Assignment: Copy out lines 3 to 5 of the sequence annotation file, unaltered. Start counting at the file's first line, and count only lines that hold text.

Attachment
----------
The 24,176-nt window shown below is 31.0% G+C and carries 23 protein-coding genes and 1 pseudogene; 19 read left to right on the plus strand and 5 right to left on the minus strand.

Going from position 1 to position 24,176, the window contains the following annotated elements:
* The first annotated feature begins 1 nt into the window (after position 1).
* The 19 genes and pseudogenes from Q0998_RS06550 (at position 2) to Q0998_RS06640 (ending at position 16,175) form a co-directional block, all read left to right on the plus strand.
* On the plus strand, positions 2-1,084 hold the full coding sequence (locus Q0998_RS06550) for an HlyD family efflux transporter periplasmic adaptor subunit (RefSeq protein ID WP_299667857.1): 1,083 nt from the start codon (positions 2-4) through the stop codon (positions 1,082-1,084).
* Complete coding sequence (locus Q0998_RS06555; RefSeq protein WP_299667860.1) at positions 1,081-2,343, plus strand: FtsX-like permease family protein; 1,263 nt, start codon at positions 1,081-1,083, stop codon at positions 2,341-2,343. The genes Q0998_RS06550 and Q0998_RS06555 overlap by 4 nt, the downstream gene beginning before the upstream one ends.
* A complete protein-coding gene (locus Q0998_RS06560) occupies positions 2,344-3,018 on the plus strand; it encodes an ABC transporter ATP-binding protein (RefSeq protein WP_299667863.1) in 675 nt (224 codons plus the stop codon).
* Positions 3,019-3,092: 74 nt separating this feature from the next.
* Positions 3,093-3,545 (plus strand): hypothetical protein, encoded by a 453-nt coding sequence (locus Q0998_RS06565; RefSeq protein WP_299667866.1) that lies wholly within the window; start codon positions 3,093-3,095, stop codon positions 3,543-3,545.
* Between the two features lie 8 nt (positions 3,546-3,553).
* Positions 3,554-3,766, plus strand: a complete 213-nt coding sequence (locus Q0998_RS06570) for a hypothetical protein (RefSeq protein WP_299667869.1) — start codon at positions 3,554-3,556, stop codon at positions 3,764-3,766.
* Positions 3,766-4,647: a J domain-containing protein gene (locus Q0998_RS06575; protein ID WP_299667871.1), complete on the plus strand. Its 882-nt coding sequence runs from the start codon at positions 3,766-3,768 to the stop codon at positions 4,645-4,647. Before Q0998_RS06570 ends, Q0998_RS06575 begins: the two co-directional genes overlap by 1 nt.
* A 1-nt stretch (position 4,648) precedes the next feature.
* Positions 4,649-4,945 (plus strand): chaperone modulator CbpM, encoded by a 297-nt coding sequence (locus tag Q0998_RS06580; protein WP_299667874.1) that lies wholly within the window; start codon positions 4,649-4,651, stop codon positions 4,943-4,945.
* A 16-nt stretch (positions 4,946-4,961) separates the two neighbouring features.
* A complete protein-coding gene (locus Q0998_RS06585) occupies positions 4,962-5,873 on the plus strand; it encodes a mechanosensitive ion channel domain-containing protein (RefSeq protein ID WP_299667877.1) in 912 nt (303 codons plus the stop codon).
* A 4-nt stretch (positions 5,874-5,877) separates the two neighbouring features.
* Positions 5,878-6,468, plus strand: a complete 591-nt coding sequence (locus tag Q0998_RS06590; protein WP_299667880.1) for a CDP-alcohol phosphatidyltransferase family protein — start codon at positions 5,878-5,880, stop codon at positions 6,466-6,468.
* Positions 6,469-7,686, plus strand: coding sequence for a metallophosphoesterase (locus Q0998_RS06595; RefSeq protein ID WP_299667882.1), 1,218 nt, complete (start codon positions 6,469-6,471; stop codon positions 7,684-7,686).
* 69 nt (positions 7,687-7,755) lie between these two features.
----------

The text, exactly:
* The first annotated feature begins 1 nt into the window (after position 1).
* The 19 genes and pseudogenes from Q0998_RS06550 (at position 2) to Q0998_RS06640 (ending at position 16,175) form a co-directional block, all read left to right on the plus strand.
* On the plus strand, positions 2-1,084 hold the full coding sequence (locus Q0998_RS06550) for an HlyD family efflux transporter periplasmic adaptor subunit (RefSeq protein ID WP_299667857.1): 1,083 nt from the start codon (positions 2-4) through the stop codon (positions 1,082-1,084).